Wednesday, October 24, 2007

Nonie Darwish speaks at Berekely

Watch her interviewed by Al-Jazeera, here.

Solomonia has a post. Interestingly, this is what one comment says:

As a part of "Islamofascism Awareness Week", Nonie Darwish spoke at U.C. Berkeley on October 22. As usual, Islamofascists and their Dhimmi supporters have shown their unwavering resolve to crush any type of dissent. One the members of the "Students for Justice in Palestine" claimed that the purpose of the "Islamofascism Awareness Week" is to reinvigorate anti-Muslim and anti-Arab campaign. Given the fact that the speaker, Nonie Darwish, is both Muslim and Arab it truly shows the depth of brainwashing on campus.

Berkeley, the recipient of The Dhimmi Award.#4

Posted by: Muslims Against Sharia at October 25, 2007

Why is it interesting? Because the Insane Left, given the choice between Nonnie Darwish's Islamic message of peace and tolerance and the self-appointed Islamic rejectionists of peace and compromise represented by these "Islamofascists and their Dhimmi supporters", will opt to root for the latter.


Bob succinctly puts the moral emphasis where it belongs:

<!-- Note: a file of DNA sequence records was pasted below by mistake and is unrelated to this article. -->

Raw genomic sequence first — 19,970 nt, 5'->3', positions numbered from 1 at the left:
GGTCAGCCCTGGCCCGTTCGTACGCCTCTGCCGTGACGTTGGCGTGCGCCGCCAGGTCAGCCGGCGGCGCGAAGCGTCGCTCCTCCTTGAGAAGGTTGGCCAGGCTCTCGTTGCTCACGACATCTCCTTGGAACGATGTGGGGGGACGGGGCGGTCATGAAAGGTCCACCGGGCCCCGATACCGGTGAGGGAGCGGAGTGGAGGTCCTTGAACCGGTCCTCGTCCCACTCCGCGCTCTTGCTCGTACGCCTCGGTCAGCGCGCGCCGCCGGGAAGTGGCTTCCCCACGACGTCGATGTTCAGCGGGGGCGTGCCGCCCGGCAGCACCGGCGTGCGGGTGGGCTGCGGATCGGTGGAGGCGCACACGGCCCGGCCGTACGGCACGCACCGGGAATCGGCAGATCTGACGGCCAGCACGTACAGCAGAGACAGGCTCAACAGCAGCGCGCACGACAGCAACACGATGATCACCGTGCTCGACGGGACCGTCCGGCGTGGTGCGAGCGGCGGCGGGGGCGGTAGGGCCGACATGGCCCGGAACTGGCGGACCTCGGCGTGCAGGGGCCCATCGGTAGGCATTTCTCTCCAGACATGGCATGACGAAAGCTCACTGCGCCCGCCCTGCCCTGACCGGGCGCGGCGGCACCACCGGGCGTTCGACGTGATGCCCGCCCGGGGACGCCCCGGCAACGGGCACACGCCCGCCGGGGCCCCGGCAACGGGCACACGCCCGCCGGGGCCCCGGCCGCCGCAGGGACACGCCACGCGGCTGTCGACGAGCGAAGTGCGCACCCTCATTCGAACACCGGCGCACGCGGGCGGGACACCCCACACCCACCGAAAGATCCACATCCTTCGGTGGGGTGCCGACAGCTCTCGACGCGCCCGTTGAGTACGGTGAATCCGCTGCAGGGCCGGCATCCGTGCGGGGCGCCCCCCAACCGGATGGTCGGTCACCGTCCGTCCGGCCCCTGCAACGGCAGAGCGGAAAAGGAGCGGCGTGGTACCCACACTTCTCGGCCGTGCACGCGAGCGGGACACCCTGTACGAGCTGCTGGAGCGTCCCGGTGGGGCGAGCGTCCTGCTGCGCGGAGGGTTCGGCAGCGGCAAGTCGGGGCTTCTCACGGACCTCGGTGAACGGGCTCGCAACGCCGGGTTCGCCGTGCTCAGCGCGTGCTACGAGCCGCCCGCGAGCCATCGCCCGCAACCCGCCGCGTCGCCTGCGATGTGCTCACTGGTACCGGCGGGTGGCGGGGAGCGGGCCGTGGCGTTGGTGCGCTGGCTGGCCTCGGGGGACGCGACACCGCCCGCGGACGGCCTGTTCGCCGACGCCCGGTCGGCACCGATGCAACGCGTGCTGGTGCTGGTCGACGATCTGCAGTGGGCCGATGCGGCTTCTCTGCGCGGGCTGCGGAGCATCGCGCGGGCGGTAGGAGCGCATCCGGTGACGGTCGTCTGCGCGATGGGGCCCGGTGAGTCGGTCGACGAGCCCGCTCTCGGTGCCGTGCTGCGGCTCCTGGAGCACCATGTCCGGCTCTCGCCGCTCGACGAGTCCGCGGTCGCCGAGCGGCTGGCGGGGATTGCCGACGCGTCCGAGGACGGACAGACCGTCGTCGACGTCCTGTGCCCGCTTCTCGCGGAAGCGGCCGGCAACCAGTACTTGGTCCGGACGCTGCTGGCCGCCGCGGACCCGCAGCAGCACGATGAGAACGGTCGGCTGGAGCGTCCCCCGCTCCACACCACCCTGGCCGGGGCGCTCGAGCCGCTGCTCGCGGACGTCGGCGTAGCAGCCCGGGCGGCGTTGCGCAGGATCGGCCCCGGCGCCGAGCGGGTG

It takes no courage to heckle a meeting. But it takes very great courage to be Nonie Darwish.


Another similarly bizarre alliance was noted by Terry Galvin, here:

It's about the shameful absence in Canada of any effective solidarity with Iran's pro-democracy forces. And sure enough, one of the first responses contains the accusation that the column is "neocon propaganda," which perfectly confirms Samira Mohyeddin's observations, and my own, and Danny Postel's, too.

Many Canadians tend to define themselves as what they are not. The most popular thing not to be these days is American. With the outrageous result that active support for promotion of democracy in Muslim countries, especially women's rights, is seen as helping and abetting the Bush administration's "neo-con" campaign. It is a horrible travesty of the saying: the enemy of my enemy is my friend. It is like saying my friend who my enemy supports becomes my enemy, too. At least de facto, if not in pure intent.


Another example, via Oliver Kamm:

.. "All over Europe, there are Muslims who are exercising their right in a free society to change their religion, or to become atheists. And they are regularly being threatened, beaten, and burned-out, while the police largely stand by, inert."

The bravery of these ex-Muslims is remarkable, and I pay tribute to them. One of them, whom Johann interviews, is an Iranian dissident, Mina Ahadi, who was awarded the title "Secularist of the Year" by the National Secular Society at the weekend. ... It's still more extraordinary how scant, or at least how quiet, is the support for their cause among progressive organisations.


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